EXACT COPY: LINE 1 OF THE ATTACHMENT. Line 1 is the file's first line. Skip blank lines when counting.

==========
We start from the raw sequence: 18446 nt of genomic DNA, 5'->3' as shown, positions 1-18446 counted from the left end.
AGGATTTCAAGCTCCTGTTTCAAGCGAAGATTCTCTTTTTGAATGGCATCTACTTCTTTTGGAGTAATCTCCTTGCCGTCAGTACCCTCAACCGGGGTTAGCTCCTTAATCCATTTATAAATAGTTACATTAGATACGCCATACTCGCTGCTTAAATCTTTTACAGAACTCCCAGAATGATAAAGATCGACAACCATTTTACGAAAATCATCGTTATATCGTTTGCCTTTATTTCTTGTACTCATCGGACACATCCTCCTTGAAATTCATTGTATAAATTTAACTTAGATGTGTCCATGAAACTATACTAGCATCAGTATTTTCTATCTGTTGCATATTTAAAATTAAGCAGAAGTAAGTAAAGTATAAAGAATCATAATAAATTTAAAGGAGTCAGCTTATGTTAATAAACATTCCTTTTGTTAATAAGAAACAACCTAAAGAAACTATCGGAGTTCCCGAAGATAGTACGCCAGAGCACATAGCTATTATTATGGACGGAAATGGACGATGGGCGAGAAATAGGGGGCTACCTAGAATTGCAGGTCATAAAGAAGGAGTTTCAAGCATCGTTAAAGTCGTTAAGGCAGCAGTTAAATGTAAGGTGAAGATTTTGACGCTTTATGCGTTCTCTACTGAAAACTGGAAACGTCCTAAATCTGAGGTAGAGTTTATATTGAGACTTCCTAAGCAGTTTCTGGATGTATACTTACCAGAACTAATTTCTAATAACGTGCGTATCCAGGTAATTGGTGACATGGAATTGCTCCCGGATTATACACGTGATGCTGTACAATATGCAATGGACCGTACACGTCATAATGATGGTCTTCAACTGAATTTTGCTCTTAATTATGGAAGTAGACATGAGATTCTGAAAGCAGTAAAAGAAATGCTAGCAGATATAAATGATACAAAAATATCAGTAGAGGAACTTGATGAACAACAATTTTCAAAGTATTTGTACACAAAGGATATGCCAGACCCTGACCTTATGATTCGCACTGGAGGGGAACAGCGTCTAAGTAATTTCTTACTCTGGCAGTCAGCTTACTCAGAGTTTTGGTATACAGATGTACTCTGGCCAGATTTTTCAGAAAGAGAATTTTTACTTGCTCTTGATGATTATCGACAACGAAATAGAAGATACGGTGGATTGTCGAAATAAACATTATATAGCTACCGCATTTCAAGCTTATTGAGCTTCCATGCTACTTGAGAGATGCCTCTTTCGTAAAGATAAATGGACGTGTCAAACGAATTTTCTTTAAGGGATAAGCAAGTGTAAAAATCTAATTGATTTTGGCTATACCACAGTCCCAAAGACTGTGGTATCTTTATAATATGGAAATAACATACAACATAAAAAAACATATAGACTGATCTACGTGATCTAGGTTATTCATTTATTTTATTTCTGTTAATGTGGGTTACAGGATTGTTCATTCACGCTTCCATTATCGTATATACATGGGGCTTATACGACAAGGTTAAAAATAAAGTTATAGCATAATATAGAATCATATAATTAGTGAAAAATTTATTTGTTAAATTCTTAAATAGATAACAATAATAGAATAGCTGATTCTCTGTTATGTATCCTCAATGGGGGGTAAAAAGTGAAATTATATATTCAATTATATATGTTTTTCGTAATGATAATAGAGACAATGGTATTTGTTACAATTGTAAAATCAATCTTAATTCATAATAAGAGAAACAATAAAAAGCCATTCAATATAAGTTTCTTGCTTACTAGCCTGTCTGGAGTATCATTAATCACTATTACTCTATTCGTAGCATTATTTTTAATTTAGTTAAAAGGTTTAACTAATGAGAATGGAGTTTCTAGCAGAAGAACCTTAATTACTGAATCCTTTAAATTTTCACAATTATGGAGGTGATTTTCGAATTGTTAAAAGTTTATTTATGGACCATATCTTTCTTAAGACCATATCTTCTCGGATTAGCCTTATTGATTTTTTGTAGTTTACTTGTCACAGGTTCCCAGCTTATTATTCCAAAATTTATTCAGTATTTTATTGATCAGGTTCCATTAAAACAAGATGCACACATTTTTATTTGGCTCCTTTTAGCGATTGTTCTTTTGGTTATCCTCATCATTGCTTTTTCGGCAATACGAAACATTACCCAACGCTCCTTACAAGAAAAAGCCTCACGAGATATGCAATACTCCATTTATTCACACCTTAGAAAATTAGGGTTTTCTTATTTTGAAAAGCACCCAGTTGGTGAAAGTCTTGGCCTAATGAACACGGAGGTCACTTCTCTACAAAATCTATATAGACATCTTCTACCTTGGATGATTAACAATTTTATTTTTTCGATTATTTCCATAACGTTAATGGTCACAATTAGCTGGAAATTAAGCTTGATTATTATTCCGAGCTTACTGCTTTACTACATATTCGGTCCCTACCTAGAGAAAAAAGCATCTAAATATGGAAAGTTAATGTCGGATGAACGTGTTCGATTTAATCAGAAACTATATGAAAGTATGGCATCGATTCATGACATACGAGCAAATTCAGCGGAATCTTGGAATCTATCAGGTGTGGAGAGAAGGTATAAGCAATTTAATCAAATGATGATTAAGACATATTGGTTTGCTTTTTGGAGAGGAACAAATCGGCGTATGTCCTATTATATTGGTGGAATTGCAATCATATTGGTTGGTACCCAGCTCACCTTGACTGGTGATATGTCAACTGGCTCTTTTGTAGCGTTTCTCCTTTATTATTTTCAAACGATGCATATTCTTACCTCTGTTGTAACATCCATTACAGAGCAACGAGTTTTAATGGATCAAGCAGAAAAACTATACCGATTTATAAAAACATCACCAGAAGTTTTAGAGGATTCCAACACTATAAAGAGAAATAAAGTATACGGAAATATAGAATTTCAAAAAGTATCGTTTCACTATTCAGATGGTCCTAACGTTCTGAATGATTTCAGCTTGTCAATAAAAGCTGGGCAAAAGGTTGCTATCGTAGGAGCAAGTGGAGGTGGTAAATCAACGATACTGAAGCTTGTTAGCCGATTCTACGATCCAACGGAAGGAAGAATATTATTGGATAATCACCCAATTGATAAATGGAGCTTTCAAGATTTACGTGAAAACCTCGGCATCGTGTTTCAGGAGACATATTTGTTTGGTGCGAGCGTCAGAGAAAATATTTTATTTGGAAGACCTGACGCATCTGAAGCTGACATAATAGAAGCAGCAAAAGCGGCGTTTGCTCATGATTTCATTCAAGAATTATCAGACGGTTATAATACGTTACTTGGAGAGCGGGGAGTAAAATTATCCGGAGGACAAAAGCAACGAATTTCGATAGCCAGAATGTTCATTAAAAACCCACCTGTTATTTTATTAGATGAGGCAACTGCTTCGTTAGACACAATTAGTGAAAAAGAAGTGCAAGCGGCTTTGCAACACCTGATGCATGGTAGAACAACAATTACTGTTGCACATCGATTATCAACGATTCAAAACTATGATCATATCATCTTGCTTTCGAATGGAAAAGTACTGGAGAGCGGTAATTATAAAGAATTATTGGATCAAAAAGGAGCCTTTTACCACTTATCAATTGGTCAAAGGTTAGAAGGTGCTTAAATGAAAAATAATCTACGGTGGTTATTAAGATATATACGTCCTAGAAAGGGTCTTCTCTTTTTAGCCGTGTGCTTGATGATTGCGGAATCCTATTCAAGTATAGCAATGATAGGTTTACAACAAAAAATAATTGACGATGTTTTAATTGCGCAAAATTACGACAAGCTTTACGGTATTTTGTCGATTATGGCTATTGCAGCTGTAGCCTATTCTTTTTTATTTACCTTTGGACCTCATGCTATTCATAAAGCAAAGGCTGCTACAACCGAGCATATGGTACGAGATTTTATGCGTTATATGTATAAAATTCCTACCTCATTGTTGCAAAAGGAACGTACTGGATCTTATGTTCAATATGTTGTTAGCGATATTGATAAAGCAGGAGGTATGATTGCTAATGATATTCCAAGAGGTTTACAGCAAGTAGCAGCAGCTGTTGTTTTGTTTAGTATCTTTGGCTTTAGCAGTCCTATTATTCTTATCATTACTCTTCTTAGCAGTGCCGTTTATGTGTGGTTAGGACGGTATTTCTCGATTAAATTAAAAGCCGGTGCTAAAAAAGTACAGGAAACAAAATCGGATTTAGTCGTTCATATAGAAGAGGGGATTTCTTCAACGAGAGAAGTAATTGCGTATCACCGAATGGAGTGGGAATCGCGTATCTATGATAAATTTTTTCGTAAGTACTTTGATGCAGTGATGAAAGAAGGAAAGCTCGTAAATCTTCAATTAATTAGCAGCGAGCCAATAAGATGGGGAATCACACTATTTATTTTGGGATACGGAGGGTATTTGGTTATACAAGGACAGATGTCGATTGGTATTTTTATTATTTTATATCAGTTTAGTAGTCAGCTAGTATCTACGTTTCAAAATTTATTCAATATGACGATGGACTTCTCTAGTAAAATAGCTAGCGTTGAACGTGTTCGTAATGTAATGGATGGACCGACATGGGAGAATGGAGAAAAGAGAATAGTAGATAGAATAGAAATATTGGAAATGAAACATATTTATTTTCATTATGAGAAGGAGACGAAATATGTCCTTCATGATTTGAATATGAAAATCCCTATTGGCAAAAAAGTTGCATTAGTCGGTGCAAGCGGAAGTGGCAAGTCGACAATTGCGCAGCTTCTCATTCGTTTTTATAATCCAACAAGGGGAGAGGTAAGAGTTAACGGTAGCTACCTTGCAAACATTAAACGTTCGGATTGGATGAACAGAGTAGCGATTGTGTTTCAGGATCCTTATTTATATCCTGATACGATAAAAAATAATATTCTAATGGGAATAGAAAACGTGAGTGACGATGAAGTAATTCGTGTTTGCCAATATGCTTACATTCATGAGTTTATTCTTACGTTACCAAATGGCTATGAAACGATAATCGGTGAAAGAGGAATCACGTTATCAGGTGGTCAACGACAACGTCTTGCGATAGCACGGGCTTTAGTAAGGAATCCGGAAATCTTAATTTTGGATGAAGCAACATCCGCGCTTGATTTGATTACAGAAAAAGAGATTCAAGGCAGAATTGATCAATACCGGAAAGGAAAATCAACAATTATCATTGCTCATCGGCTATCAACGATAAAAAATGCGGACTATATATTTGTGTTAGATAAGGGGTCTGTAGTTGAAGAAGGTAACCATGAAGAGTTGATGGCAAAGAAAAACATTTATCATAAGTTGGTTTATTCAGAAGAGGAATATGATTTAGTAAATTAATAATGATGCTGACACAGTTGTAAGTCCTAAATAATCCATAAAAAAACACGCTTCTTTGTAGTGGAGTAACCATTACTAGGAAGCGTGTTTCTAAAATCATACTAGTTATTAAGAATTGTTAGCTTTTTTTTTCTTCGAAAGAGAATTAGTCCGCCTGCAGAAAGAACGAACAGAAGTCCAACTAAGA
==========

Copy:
We start from the raw sequence: 18446 nt of genomic DNA, 5'->3' as shown, positions 1-18446 counted from the left end.